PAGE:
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Guardianship: Free and Reliable Information

Health & Benefits

This article provides the options a person of age or who is suffering from a disease or injury has in regards to guardianship. Specifically, how one is appointed and their role as a guardian. This article was written by the State Bar of Texas. 

Protecting the Incapacitated

Some people need help managing their daily affairs because of their age, a disease or an injury. If this happens, a court of law may appoint a guardian for them.

Guardian and ward are legal terms used to indicate the relationship between someone who protects another (the guardian) and the person being protected (the ward). In Texas, the process to appoint a guardian includes:

  • Filing an application with a court
  • Having a hearing before a judge
  • Having a judge appoint a guardian, if one is needed

Because having a guardian takes away a person’s rights, it should be the last and the best choice to protect someone. Before asking a court to appoint a guardian, other options are usually tried first, such as:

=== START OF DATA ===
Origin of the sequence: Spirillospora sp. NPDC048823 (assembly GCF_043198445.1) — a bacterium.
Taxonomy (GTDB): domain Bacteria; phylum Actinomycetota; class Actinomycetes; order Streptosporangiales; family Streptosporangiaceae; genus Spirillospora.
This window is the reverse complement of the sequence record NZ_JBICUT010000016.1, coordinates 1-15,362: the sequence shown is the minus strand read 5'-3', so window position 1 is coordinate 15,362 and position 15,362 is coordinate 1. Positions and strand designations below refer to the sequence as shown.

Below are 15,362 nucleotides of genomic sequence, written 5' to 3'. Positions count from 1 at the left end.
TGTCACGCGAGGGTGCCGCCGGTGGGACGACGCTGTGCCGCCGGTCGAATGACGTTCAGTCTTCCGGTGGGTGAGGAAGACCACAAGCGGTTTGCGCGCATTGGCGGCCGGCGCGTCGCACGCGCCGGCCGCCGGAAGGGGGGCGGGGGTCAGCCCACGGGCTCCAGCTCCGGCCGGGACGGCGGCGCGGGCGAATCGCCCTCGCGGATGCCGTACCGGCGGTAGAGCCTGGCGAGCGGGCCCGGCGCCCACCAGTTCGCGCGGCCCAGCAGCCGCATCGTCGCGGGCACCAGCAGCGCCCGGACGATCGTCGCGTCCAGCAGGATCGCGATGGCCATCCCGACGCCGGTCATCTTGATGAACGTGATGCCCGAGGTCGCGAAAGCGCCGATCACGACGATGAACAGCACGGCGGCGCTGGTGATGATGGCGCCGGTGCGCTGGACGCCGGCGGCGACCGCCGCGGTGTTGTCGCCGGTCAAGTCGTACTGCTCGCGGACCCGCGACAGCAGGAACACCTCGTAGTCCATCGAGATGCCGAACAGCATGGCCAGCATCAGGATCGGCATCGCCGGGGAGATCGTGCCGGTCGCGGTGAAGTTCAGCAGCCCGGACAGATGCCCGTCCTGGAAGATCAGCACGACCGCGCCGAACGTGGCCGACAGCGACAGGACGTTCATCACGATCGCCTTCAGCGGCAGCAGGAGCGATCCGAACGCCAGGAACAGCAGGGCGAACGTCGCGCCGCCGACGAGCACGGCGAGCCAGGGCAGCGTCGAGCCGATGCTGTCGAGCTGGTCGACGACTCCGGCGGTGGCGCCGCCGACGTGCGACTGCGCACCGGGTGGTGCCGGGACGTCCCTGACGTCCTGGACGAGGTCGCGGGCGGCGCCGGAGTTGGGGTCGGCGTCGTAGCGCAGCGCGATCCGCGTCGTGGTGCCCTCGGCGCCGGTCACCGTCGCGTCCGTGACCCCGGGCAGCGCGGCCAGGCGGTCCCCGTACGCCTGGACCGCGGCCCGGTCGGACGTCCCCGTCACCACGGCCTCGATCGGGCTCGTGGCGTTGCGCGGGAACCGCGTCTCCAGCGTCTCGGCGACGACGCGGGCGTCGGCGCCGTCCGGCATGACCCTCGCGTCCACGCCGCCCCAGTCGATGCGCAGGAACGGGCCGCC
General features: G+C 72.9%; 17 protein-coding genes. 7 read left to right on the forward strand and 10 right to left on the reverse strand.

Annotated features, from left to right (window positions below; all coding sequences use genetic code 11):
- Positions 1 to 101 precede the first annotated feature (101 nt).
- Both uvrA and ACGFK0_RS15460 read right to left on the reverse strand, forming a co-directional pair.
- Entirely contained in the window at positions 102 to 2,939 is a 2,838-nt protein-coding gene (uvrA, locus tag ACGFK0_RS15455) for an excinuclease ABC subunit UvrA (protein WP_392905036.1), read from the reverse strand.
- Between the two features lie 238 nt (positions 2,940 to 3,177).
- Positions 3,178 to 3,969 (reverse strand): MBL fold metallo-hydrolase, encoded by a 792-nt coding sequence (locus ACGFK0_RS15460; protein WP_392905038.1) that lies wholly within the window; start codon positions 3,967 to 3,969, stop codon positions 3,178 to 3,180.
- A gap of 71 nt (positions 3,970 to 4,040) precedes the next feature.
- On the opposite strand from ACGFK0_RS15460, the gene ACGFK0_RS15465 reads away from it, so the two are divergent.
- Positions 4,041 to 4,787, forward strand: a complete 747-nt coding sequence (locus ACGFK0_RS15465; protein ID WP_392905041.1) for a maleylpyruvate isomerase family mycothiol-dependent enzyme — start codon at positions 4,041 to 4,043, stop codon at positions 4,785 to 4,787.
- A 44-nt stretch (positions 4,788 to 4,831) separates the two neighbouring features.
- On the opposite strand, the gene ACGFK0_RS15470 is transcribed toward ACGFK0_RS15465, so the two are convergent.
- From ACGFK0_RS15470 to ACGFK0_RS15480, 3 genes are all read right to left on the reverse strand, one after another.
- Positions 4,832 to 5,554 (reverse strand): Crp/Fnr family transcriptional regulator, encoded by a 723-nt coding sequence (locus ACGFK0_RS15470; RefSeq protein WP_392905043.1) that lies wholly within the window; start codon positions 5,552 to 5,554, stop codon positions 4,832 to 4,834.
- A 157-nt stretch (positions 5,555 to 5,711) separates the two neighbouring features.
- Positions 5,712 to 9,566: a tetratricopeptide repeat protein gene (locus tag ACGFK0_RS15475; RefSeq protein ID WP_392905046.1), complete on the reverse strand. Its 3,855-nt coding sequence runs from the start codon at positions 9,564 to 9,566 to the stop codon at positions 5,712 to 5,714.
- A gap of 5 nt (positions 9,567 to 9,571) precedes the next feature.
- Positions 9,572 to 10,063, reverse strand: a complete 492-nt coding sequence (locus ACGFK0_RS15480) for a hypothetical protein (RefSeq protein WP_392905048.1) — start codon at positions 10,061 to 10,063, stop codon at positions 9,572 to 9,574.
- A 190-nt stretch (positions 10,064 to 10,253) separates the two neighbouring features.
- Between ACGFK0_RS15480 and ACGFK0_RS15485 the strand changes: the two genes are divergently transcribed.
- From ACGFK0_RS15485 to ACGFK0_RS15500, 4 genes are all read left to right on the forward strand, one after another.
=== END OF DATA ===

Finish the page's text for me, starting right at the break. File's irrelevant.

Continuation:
• Finding someone to help the person pay bills and manage money
  • Finding someone to help the person make decisions, including health care decisions
  • Enrolling the person in available community services, including Medicaid programs

Once a guardian is appointed, it often becomes permanent. However, if things change significantly, a judge can decide a guardian no longer is needed.

A Texas guide to adult guardianship, Protecting The Incapacitatedis found on